DIY: Monogram Wreath

Being a teacher means that during the summer months, if you aren’t working a part-time job (and let’s be honest, why would you?), the days can feel a little long and lonely, especially if you’re young and have no children to take care of, like me. To combat this summer loneliness with a little social interaction, my wonderful and dear friend Melanie and I planned to spend a day together working on DIY projects – she dubbed it “crafternoon.”  We both poured over projects on Pinterest, and then we made a trip to Hobby Lobby and spent the day crafting.

Being creative and spending time with friends? It’s good for the soul.

Melanie used glittery cardstock and a blank canvas to make an art piece for her niece’s sixth birthday.  I wanted to make a wreath for our front door.  Since we live in an apartment, personalizing our space is always a challenge, and Jeremy and I are forever dreaming of the DIY projects we’ll do in our home someday. (First step? Modernizing a bathroom to create a spa-like retreat.  Again, someday.)  For now, we’re stuck with small projects, and making a wreath seemed like a simple way to brighten up our home for the summer season. I wanted to include a monogram letter and make a wreath that was springy, summery, and generally warm and inviting.  There are literally a gazillion beautifully crafted wreaths on Etsy (in my opinion, these were the best and gave me great inspiration), and after looking at several examples, I gave it a try.  And I have to say – I’m really happy with the results!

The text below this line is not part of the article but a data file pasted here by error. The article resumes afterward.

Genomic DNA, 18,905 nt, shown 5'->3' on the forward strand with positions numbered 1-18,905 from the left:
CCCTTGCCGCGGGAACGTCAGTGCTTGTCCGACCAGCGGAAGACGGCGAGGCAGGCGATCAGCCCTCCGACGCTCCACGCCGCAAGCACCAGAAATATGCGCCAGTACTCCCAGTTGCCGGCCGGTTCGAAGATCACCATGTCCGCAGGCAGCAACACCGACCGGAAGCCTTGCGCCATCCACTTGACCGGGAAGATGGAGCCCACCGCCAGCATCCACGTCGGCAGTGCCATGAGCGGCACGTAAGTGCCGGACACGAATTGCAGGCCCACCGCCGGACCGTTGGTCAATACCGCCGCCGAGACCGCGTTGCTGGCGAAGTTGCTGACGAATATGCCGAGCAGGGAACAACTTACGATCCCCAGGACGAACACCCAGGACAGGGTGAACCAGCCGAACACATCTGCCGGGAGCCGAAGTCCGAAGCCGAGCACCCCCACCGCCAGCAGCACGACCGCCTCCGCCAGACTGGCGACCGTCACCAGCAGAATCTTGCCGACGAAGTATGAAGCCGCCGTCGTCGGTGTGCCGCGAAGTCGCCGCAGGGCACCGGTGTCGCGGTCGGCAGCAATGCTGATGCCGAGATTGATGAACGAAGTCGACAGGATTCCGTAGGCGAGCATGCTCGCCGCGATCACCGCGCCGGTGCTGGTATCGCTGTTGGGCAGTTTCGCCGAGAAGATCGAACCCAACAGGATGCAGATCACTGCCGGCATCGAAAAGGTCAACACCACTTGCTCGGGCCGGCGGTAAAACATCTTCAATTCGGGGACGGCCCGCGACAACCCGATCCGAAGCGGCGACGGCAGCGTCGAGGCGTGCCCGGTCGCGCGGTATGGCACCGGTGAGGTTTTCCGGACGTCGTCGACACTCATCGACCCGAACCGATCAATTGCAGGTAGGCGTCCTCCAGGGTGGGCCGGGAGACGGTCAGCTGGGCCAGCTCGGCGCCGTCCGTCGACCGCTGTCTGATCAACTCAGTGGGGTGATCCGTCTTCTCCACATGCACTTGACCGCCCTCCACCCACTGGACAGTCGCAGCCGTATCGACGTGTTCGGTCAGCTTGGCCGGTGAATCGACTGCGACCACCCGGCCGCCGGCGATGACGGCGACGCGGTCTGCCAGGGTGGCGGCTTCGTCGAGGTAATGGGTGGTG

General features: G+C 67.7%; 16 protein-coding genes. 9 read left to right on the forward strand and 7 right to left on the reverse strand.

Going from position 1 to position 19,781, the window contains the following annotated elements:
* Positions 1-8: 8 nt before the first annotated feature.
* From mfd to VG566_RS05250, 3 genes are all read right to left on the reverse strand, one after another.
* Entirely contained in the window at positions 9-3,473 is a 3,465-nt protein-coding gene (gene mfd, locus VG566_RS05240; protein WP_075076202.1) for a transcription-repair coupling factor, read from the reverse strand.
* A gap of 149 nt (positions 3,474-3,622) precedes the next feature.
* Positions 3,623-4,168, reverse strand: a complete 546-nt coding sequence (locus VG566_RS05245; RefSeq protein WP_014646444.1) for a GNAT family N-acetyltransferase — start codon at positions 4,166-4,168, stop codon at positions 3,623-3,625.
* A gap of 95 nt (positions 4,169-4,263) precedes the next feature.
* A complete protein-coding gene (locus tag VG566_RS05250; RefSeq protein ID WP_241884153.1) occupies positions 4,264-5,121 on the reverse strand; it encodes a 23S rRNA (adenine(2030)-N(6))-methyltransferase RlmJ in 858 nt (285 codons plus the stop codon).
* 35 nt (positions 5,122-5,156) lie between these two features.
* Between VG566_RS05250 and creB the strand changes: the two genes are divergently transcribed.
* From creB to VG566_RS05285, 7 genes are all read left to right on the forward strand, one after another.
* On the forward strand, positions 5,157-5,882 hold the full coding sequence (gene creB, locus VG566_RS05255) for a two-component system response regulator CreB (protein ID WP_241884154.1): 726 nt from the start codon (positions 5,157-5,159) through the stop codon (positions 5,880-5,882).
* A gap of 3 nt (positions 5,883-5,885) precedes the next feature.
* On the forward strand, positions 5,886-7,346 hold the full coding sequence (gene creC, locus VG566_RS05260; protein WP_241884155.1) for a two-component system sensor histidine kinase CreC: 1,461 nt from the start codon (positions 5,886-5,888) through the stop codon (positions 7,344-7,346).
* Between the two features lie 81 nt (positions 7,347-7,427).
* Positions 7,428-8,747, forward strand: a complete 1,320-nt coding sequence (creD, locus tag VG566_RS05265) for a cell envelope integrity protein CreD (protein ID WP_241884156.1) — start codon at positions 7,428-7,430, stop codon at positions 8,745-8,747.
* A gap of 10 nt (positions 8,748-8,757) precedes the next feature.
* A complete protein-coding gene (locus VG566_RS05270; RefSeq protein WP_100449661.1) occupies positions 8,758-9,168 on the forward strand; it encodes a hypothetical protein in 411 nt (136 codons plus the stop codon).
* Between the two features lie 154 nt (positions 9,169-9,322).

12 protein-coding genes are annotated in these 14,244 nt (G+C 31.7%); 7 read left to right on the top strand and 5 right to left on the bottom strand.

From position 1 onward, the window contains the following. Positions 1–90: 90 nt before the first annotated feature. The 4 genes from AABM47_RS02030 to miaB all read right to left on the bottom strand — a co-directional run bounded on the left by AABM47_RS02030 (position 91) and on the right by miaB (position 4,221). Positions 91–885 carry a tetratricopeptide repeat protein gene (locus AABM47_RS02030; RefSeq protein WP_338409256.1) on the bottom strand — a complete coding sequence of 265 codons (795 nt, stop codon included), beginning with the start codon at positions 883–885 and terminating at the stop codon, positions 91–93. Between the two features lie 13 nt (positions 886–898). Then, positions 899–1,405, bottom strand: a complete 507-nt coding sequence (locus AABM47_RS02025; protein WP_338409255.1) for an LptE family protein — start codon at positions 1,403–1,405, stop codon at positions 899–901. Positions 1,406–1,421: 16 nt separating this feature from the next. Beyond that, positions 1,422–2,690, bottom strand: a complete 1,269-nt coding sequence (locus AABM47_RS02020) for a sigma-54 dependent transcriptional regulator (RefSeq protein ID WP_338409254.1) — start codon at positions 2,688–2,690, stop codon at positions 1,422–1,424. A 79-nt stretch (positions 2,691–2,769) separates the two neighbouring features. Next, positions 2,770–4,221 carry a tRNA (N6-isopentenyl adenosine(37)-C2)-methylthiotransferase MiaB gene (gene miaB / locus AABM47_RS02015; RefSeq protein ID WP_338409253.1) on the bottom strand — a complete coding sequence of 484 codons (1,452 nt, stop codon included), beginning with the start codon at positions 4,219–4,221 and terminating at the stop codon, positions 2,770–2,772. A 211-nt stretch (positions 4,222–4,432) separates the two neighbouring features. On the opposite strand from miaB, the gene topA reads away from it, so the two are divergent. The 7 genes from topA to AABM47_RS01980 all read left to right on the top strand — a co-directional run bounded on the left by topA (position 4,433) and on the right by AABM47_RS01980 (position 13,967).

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If you’re the crafty type, you can probably look at this picture and put this wreath together yourself.  That’s what I did.  But I’ll offer a few tips and instructions along the way.

First, I went to both Hobby Lobby and Michael’s to purchase the supplies for the project.  I think everything together cost about $25 (contingent on craft store sales, of course), which isn’t bad, especially considering this wreath was on sale on Etsy for around $65.  At Michael’s, I bought a single white hydrangea and a stalk of plasticy “greenery” of some sort, and that was enough.  I knew I liked the burlap bows I’d seen on Etsy, and I found a very cool chevron one, which saved me the blood, sweat, and tears I’d inevitably suffer if I tried to craft that bow myself. (My mom is the queen of bows.  You should see her Christmas packages – she’s like Martha Stewart, only better and she’s never been to prison. Me, on the other hand? No idea how to tie ribbon like that.  Maybe my mom can guest-star on this blog during the holidays and teach us how to tie bows like a champ.)  I bought a simple wreath and some green floral/craft wire at Michael’s too.

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I browsed the monogram letters at Michael’s, but I didn’t see anything that was quite the style I wanted.  I made a stop at Hobby Lobby and was much happier with the giant “N” I found there.  Very classic.  I also bought some white indoor/outdoor craft paint, so my monogram could handle the elements if our next front door is a little more exposed.